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Happy New Year!

Well, it’s back to an all-text post. Sorry to disappoint those of you who enjoyed the video. (I quite enjoyed making it, so perhaps there will be another one someday). I’m writing because I feel like it’s time for a life update, which benefits both of us: you get to hear what I’ve been up to and I get to put my thoughts somewhere outside of my head.

On Christmas Eve, I celebrated the holiday for the second time with my second family (and am now filled with regrets about not taking any pictures with them). When my host mom (technically former host mom, but not really) found out that I had no plans for the 24th, she invited me without hesitation to spend the evening with the family. How does Christmas Eve work for a French family, you ask? Well, first, an hour of mass. And then about 6 hours of food and drinks: oysters, foie gras, champagne, and wine, to name a few. The evening gets gradually louder and the people get gradually funnier/friendlier as the evening continues (maybe it has something to do with those drinks….). Gifts are exchanged, dessert is eaten around midnight, and then cigarette smoking starts among people of every age group (for the record I haven’t smoked once since I’ve arrived). And it’s always a blast. My host family always makes me feel welcome; there’s no other place in France where I feel so at home.

Having Scott here over the holidays was wonderful, and while his departure and my return to normal life were reminders of how challenging it is here/how much I miss him, they also opened my eyes to how much I’ve accomplished since my arrival. I live, for the first time ever, without any roommates. If I have a problem, I have to solve it by myself. If I feel sick, I have to figure out which doctor to call. I can’t call my mom for advice on what kind of cold medicine to get at the pharmacy, because Nyquil doesn’t exist here. I do a job everyday that I virtually had no preparation for. I have to deal with French bureaucracy–this sometimes means filling out the same paperwork multiple times. And all of this happens in a different language. And despite all of these obstacles, I’ve survived. It hasn’t always been fun, but it’s never been boring, and I can’t help but feel a little proud of myself.

In addition to developing hubris (that’s a joke, for the record), I’ve spent a good part of the last couple of weeks hemming and hawing over what my plan would be for the end of the school year. I’d been invited on some enticing and exciting trips in April by some of my favorite friends. At first, I was nothing but enthusiastic about exploring new places. But, the more that I thought about it, the more I realized that there were a couple of factors I just couldn’t ignore when making these decisions. The first was that I’ve been suffering from homesickness lately (ie. most of the time I’ve been here). I miss my family and I miss my friends and I want to see them as soon as possible. The other is a monetary problem, and while not as emotionally draining, just as significant in terms of traveling. Anyway, I realize it’s very unlike me to give up any sort of opportunity to travel. And trust me, I feel guilty about disappointing those friends. But at the end of the day, I just couldn’t ignore the way I’ve been feeling. It’s weird how that just happens sometimes. I didn’t want either of those trips to just feel like obstacles to my return rather than adventures. So I did it: I booked a flight to Boston for April 20.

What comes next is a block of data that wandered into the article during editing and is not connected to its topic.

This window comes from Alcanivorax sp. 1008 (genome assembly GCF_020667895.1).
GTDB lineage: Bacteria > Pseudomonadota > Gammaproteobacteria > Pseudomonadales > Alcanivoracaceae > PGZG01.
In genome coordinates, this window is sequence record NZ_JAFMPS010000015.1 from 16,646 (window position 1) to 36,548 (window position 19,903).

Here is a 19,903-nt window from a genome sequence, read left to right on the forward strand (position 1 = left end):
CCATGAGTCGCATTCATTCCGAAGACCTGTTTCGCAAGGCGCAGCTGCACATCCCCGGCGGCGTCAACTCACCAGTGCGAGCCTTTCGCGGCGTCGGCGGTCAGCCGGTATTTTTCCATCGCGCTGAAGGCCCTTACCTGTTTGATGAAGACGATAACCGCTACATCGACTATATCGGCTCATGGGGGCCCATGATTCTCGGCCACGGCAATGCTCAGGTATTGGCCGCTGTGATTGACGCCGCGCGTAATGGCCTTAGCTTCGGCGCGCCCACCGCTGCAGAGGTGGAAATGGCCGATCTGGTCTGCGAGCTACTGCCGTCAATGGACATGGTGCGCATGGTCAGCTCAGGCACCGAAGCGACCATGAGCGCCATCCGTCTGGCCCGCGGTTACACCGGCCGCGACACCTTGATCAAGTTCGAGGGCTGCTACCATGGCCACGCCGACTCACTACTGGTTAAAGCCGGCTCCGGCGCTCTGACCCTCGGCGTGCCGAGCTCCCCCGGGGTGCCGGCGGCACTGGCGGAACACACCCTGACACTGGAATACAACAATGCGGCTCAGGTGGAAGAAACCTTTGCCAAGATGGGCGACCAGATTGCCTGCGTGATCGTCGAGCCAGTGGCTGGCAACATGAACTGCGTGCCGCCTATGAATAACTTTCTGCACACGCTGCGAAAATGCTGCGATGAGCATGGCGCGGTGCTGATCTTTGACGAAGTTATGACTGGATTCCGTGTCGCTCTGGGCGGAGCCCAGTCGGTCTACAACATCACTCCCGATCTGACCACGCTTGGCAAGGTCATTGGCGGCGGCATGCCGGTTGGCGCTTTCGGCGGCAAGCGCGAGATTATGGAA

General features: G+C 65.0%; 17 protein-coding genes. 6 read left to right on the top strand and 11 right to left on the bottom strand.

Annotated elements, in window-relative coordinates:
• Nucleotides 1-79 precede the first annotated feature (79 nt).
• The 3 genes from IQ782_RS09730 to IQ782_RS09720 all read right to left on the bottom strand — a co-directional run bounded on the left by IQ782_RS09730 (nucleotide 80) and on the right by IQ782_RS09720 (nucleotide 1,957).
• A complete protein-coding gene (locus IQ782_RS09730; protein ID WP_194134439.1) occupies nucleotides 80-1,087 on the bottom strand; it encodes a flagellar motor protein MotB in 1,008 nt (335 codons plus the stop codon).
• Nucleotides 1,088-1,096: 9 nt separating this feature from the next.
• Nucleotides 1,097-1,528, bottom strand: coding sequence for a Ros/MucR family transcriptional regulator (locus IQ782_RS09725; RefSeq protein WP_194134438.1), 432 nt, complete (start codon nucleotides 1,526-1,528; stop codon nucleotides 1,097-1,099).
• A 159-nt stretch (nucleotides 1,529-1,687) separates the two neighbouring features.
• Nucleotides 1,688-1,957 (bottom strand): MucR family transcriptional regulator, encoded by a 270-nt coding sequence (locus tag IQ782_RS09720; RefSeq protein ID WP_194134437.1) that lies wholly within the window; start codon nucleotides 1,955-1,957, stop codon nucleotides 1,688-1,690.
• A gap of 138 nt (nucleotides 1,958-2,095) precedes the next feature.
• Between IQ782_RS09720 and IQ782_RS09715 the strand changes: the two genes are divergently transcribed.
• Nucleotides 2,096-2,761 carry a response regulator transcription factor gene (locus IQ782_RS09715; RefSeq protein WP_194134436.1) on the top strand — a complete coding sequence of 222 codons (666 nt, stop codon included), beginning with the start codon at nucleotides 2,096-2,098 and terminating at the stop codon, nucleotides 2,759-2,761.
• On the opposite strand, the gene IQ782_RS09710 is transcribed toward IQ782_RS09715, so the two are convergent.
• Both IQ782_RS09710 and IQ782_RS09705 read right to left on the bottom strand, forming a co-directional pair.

Now that I have a flight home and an end date, I feel like I’ve also had this immense weight lifted off my shoulders in addition to a shift in my attitude. I don’t have that much time left in France, so I’m determined to take advantage of the last three months I do have here. I’ve been working on making a bucket list of things to do before I go. This includes biking in bois de Vincennes, day trips to Château de Chantilly and Park Asterix, a Ouigo trip, reaching out to local friends more, and restarting Bikram yoga. (Anyone who’s also in Paris feel free to give a shout-out if you’re interested in joining me in any one of the aforementioned activities). I also have the goal of obtaining some sort of happiness while I’m here. I’ve started to realize that it’s not likely I’ll find the same kind of happiness I’ve had before, but I want to at least uncover some version of it so I can really enjoy France like it was meant to be enjoyed (in a carefree manner with a side of bread and wine). 

Having these goals has made the rest of my time here seem less daunting and more exciting. I’ve made it this far, but I’m only halfway through this adventure. Until next time—-